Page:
One plus one equals … brew? Scientists out of Ireland's University of Limerick tapped into math and a computer model in their quest to come up with a cup of coffee that would satisfy even Twin Peaks' Special Agent Dale Cooper, the CBC reports. And while it was impossible to master every factor in the "hideously complicated" set of coffee-brewing variables, the researchers were able to make some inroads in the drip-coffee process in a study published in the SIAM Journal on Applied Mathematics. Making the experiment challenging is that coffee comprises about 2,000 chemical compounds, the subjectivity of individual preferences, and the fact that each step of the brewing process can affect how the beverage turns out—from the water temperature and how fast it flows, to how densely it's packed and how long it's brewed.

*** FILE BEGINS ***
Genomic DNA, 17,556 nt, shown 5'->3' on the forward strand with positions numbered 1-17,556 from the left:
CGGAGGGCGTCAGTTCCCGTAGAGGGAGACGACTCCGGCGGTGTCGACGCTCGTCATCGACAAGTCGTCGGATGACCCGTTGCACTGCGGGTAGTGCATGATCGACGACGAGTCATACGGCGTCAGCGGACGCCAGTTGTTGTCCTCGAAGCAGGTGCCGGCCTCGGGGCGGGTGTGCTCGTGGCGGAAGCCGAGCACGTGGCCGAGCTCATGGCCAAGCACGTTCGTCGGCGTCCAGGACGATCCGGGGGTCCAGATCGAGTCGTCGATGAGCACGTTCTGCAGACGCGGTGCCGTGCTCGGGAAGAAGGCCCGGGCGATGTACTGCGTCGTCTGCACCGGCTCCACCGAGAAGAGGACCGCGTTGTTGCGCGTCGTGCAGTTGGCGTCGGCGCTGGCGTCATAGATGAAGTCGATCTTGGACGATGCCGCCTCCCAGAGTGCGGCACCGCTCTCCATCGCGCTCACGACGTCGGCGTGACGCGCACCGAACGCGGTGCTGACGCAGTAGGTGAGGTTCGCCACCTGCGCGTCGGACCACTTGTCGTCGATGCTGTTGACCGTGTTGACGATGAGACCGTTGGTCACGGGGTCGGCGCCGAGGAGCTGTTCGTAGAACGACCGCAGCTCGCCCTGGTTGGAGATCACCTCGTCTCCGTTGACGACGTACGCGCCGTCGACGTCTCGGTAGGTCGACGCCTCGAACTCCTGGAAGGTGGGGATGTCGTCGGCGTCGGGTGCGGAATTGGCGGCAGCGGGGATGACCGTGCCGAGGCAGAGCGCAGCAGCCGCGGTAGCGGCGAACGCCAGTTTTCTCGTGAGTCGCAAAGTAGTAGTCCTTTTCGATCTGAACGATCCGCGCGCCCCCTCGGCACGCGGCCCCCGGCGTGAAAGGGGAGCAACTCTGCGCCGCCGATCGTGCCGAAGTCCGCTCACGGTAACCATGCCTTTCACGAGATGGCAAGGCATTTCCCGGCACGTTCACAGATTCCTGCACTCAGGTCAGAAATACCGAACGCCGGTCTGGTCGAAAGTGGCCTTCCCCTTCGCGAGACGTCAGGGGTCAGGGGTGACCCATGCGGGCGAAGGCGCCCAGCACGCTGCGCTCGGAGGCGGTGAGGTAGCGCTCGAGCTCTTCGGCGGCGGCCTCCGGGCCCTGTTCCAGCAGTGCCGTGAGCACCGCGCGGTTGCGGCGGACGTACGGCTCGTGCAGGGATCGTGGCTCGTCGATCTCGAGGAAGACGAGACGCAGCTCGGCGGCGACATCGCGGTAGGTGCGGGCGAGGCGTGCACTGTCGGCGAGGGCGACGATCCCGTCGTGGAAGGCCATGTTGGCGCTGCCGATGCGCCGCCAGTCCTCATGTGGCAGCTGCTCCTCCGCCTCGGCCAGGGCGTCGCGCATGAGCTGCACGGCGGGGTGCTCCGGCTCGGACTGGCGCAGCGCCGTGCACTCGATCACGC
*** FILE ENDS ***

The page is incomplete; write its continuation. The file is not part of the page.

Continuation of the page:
And so the researchers concentrated on an easily measurable variable: the size of the grind. What they discovered is the larger the grounds, the better the hot water was able to flow in between them, minimizing bitterness. What you'll lose with that bigger grind, though, is the caffeine boost, as smaller grinds offer more of a wake-up wallop. Lead author Kevin Moroney also notes the ideal molecule extraction from a coffee bean is 20%. The researchers note it may be impossible for the average Joe to maximize his joe with this info, but they point out that coffee-machine makers are likely paying close attention to the math. "Our overall idea is to have a complete mathematical model of coffee brewing that you could use to design coffee machines, rather like we use a theory of fluid and solid mechanics to design racing cars," co-author William Lee tells the BBC. (The most potent cup of coffee you can buy.)